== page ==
The U.S. State Department this week added two of Mexico’s most popular leisure destinations to its long list of Mexican cities that Americans should avoid, or where they should exercise extra caution.
The updated travel advisory added two new states, Quintana Roo and Baja California Sur, to the list of states affected by the violent crime generated by the drug wars plaguing the country. Between them, the two states are home to Los Cabos and Cancun, two beach areas that regularly host thousands of U.S. tourists, as well as La Paz and Cozumel.
Such sun-and-fun spots had been mostly spared the violence and kidnappings rife in other parts of the country. But recently there have been gun battles in downtown Cancun, and just this month three people were shot at a popular beach in Los Cabos.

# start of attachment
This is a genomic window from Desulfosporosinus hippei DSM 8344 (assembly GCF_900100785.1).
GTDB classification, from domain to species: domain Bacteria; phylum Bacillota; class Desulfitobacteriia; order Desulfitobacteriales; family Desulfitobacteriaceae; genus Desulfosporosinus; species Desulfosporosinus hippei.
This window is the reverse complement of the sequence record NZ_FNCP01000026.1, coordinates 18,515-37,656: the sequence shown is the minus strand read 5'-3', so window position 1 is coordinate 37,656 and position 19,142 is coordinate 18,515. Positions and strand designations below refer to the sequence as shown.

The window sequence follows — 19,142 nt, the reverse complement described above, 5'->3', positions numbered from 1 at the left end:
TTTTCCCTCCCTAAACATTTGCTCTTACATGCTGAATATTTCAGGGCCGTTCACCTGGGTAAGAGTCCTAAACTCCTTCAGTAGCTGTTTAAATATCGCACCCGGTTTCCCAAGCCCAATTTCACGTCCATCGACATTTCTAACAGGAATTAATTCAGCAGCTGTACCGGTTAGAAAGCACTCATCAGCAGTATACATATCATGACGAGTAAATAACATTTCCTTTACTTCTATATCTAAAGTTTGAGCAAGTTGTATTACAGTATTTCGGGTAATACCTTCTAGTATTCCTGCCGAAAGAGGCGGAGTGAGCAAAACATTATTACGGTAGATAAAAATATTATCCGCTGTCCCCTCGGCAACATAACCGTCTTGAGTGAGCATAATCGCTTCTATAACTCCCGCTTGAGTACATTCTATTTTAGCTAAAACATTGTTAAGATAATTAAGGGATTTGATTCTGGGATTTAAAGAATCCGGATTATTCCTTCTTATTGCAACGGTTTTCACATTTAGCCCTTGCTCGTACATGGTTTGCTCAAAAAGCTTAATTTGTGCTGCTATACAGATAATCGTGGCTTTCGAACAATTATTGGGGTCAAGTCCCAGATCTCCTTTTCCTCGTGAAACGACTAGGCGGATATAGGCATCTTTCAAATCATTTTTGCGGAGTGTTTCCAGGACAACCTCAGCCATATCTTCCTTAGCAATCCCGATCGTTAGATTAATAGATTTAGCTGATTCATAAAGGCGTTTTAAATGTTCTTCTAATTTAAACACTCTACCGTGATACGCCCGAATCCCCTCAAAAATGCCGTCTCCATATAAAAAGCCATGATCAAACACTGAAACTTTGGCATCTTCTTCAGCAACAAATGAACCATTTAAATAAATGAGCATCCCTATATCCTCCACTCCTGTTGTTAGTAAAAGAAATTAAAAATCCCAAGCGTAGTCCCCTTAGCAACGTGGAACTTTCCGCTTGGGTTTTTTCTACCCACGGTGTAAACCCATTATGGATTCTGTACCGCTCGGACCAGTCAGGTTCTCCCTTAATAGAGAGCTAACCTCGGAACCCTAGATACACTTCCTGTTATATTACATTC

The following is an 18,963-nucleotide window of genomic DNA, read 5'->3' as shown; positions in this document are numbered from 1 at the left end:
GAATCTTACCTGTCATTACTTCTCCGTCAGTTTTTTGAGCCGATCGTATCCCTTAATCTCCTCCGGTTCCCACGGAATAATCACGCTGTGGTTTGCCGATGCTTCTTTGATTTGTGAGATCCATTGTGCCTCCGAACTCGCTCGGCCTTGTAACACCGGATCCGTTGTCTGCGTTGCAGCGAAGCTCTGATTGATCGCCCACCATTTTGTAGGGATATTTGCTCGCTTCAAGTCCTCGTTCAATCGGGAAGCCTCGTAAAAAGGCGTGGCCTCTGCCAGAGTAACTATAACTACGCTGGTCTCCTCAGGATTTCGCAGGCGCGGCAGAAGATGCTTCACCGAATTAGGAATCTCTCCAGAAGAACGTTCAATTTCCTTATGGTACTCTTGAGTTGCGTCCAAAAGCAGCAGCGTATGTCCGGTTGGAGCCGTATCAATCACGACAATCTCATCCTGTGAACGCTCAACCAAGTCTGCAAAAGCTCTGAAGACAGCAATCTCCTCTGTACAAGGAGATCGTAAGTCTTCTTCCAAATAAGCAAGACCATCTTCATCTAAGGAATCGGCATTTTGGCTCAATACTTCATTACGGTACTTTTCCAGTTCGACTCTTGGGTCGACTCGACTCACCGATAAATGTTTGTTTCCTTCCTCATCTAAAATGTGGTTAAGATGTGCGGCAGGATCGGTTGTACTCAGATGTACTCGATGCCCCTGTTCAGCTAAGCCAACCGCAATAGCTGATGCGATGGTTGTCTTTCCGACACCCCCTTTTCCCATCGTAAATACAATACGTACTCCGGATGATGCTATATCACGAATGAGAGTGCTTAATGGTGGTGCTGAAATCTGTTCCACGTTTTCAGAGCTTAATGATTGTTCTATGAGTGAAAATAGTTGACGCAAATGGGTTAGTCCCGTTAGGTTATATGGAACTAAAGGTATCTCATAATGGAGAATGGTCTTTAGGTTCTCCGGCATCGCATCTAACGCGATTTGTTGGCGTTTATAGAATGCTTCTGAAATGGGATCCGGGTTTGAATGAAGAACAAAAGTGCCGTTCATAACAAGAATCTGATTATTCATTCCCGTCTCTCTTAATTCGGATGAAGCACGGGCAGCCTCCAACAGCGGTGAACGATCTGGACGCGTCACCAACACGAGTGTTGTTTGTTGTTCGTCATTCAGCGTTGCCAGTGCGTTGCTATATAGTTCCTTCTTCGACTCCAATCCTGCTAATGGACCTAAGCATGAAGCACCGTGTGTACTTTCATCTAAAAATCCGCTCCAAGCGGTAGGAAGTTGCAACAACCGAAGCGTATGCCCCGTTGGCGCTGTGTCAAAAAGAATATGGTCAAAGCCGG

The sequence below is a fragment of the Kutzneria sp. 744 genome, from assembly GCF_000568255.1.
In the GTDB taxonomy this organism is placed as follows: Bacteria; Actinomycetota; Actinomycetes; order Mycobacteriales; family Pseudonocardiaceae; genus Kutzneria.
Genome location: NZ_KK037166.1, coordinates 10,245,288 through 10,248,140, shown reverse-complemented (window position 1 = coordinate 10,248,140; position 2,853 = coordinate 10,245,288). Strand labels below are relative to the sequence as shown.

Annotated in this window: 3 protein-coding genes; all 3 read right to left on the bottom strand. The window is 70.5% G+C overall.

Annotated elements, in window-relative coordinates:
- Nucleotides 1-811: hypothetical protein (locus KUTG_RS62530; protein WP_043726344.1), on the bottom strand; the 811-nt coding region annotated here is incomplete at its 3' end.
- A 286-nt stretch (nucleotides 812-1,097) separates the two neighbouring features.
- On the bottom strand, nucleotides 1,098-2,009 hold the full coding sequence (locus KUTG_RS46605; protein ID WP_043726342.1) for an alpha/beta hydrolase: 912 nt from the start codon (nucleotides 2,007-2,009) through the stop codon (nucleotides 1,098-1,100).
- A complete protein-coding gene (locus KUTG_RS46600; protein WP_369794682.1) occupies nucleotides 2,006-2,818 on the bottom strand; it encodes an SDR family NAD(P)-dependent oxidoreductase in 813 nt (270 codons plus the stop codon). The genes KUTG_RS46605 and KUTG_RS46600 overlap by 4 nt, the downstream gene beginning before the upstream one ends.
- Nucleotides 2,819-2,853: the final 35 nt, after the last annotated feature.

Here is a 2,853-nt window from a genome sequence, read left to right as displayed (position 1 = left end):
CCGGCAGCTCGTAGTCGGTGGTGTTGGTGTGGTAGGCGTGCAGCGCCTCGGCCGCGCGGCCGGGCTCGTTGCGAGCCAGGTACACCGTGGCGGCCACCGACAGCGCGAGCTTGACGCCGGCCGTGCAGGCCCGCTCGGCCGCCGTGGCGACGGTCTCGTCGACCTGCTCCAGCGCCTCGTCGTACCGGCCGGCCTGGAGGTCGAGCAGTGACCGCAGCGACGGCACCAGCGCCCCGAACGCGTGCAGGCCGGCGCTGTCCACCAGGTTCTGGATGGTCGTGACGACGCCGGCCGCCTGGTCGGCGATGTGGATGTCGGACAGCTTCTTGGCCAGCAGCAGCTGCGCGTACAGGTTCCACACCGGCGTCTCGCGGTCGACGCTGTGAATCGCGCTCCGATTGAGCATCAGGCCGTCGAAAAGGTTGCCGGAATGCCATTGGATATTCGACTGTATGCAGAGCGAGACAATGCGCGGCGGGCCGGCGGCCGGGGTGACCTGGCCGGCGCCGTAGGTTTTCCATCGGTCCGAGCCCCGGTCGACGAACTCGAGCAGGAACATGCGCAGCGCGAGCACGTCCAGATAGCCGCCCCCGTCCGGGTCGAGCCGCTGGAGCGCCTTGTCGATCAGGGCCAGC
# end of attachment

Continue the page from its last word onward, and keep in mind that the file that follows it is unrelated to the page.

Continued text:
Here’s how the new State Department advisory describes the situation in Quintana Roo:
U.S. citizens should be aware that according to Government of Mexico statistics, the state of Quintana Roo experienced an increase in homicide rates compared to 2016. While most of these homicides appeared to be targeted criminal organization assassinations, turf battles between criminal groups have resulted in violent crime in areas frequented by U.S. citizens. Shooting incidents, in which innocent bystanders have been injured or killed, have occurred.
Not exactly the stuff of glitzy travel brochures.
The State Department is sometimes criticized for erring too far on the side of caution. But when it comes to leisure travel—which is, after all, discretionary—there’s no reason to tempt fate by putting yourself in harm’s way. Cancun is lovely, but so are a hundred other sun-drenched beach cities where there’s no danger of getting caught in the crossfire of a virulent drug war.
The travel advisory has a state-by-state breakdown of the current levels of violence, and the dangers to U.S. tourists. It’s required reading if you’re planning to visit Mexico.
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